For clinical psychologist and broadcaster Eddie Murphy the two-week break is a chance to do things very differently. He suggests taking lessons from the children. "Become a child yourself," he says. "Let them lead the play so that it's not always parental-directed. Engage in their fantasies and don't be always feeling you have to impart knowledge." (This is particularly good advice for me. I am hopelessly didactic, and can barely hear my six-year-old say 'look at that sweet little robin', without wanting to tell her all about breeding patterns and behaviour of birds).
Murphy is also keen on play that is not overly structured, and days that are not overly organised. "You need to get them out, get them into the fresh air," he says, "but it's not about filling diaries. Less is more."
This, of course, is an excellent reminder. It's the little things they remember most - you could fly them to EuroDisney for the World's Greatest Day Out, and they will still turn round and tell you that they chiefly enjoyed the ice cream.
In my experience, swimming works for all ages, as do climbing walls, skating rinks (roller or ice), and - more and more - those Crystal Maze-type 'challenge arenas' where you have to work out puzzles and teasers in order to get yourself out. Board games are brilliant - weirdly, because I have long believed that any parents who claim they play board games with their kids rather than watch telly are a) smug and b) liars. But that was before I re-discovered Cluedo and Trivial Pursuit, and recognised the inherent, instinctive competitiveness of young against old. (I would like to point out that we do not do this instead of TV - God, no - this is as-well-as).
Eating always works - and can nearly always be used as a bribe, which means scheduling walks (I'm recommending short and sharp rather than long, which can become tedious) with the bait of a bun or bag of chips afterwards. There is very little I enjoy more than a brisk trot up the Sugarloaf, and I have worked out that this 'costs' me three hot chocolates. Bingo!
But, this won't always work. So, what to do about the teenager who, obviously, rolls his eyes at nearly every word that comes out of my mouth, who sits in the car with his headphones on so he doesn't have to listen to the embarrassing chat of his family, and who would much rather spend the afternoon hanging around outside a shopping centre with his pals than doing stuff with us?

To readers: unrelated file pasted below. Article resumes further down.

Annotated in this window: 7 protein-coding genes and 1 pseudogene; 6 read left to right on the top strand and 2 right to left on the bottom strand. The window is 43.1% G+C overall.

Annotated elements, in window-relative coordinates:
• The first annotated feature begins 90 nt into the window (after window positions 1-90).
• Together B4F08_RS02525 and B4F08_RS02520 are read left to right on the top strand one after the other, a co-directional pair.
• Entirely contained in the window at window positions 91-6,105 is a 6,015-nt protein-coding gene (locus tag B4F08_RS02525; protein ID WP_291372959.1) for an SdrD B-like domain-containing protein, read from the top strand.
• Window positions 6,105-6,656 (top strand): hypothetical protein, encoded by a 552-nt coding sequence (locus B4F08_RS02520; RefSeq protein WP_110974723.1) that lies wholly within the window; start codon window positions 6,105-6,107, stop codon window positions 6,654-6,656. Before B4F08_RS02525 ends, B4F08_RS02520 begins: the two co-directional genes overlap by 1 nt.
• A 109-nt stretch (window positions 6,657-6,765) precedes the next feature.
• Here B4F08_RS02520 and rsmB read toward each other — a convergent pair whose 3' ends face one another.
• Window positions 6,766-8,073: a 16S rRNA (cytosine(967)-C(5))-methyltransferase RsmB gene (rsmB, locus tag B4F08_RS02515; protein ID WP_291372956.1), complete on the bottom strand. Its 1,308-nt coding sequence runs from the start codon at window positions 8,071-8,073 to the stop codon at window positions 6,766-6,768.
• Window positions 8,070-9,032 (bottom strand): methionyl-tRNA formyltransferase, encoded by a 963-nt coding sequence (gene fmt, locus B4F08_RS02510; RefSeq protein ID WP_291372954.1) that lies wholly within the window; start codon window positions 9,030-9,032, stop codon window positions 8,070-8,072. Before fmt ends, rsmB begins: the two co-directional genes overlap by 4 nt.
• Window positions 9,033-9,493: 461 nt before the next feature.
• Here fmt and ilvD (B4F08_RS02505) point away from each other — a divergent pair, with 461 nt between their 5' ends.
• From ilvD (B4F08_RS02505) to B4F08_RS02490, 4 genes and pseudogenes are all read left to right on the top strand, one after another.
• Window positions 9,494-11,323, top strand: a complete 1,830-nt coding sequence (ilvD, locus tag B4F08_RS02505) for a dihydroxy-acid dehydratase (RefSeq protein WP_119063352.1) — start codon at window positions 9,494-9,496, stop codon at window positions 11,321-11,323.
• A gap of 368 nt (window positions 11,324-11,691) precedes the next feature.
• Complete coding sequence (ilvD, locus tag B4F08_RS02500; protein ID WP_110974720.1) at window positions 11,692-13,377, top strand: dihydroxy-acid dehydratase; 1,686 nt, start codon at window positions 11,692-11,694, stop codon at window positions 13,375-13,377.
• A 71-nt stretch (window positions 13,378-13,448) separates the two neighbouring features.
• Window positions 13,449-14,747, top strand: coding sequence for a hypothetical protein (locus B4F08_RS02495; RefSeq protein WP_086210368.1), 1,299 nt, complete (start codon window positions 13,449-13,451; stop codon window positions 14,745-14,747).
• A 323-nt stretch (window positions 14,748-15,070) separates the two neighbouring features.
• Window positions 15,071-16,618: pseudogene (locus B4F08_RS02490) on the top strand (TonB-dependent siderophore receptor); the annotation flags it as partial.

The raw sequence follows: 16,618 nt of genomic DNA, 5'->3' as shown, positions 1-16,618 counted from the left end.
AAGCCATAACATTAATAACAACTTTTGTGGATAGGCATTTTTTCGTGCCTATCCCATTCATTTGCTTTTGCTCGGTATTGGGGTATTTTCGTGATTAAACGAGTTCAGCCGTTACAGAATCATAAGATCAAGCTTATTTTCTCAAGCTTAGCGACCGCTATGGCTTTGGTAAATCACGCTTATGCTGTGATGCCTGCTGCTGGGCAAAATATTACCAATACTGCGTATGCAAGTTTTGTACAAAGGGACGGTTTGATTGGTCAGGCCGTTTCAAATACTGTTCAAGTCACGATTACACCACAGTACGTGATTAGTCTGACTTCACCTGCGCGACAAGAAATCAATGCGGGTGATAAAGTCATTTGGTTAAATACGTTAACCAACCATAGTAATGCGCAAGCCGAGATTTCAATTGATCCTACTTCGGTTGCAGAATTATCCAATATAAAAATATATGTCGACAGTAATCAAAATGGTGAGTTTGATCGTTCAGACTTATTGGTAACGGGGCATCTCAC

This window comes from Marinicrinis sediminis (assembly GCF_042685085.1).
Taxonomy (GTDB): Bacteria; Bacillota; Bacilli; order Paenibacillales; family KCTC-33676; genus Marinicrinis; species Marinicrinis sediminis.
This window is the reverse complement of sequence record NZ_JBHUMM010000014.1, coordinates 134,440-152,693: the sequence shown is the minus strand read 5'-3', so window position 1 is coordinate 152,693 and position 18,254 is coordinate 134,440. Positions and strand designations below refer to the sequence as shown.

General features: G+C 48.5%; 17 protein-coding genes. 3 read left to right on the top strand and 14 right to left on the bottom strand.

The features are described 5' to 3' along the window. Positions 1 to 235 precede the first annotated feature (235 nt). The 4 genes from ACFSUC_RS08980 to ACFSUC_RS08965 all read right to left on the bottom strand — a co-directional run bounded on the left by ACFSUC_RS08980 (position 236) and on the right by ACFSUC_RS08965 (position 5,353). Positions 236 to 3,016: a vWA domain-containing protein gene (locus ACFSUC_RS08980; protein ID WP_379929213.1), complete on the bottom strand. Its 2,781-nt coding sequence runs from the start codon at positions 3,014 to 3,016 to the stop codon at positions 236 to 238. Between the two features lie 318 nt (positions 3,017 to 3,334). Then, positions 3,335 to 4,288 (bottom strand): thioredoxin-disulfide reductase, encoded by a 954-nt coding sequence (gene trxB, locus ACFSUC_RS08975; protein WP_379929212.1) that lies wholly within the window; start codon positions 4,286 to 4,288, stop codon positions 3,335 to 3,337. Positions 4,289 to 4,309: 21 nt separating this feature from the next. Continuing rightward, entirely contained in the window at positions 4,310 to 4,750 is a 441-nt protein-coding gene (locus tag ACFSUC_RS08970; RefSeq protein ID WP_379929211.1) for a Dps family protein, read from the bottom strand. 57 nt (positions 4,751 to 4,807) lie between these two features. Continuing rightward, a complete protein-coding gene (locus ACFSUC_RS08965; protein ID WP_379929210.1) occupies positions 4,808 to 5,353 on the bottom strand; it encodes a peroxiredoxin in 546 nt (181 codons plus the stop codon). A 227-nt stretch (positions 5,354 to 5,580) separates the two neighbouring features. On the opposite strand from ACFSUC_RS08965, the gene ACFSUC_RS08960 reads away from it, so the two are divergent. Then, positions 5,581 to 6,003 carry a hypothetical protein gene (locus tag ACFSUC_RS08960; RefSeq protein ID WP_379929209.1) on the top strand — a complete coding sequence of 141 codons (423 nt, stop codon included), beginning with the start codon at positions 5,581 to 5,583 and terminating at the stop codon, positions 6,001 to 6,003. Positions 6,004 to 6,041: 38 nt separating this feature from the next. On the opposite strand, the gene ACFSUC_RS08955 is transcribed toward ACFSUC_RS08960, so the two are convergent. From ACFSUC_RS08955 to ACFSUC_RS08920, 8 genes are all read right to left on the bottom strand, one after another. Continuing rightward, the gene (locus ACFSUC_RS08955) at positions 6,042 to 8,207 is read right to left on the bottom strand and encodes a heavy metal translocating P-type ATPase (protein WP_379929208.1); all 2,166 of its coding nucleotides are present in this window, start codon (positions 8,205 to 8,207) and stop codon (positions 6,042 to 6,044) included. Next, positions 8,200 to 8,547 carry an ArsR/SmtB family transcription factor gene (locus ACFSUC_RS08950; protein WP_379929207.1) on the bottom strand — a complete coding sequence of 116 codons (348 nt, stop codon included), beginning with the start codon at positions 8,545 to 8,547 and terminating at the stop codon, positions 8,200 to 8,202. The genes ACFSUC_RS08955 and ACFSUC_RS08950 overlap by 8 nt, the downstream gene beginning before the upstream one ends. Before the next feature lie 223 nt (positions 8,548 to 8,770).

The thing is, I remember that phase very well - we all do. It's probably one of the most intense and difficult moments we go through; torn between loving our parents and being mortified by them, wanting to be with them but also wanting to be a million miles away. Complicated, right?
I remember very clearly being 13 and wanting desperately to be off with my friends, but being dragged along on family days out entirely against my will. The funny thing was, I always ended up having a wonderful time. Because when I got over myself - which was hard and took a good few hours of sulking, maybe even a row or two - I was able to realise that actually, pedalo boats, or sledging, or ice skating, or whatever really, were actually just as much fun as they used to be, and that when I gave up on hating my family for a few hours, I loved them, and loved being with them.
The other thing is that the littler ones miss the eldest, stroppy teen. And, much as they might deny it, I believe the stroppy teen secretly misses the family fun too. My own 13-year-old may not wish to do things with us - but he certainly doesn't wish us to do things without him. Really, what he'd love would be for us to spend all day at home while he's off with his friends. The secret, of course, is balance. Let them go, sometimes.
"It's normal that he wants to break away a bit," says psychologist Eddie Murphy. "Not everything has to happen with the entire family."
Stella O'Malley is even more upfront. "It is sometimes quite hard on the oldest child if they are told they are ruining everyone else's fun just because they feel like going off with their mates. It is no fun being the sour presence on a family day out - and it is no fun trying to parent this sour presence without yelling at them."
It is, she reminds me, "developmentally appropriate for teenagers to move beyond the family's sphere and move instead towards their pals and so it's not really fair for the pressure of 'all the family going out together' being placed on their shoulders. Let them off as much as possible and then perhaps invite them to join in on one or two activities that they would genuinely enjoy".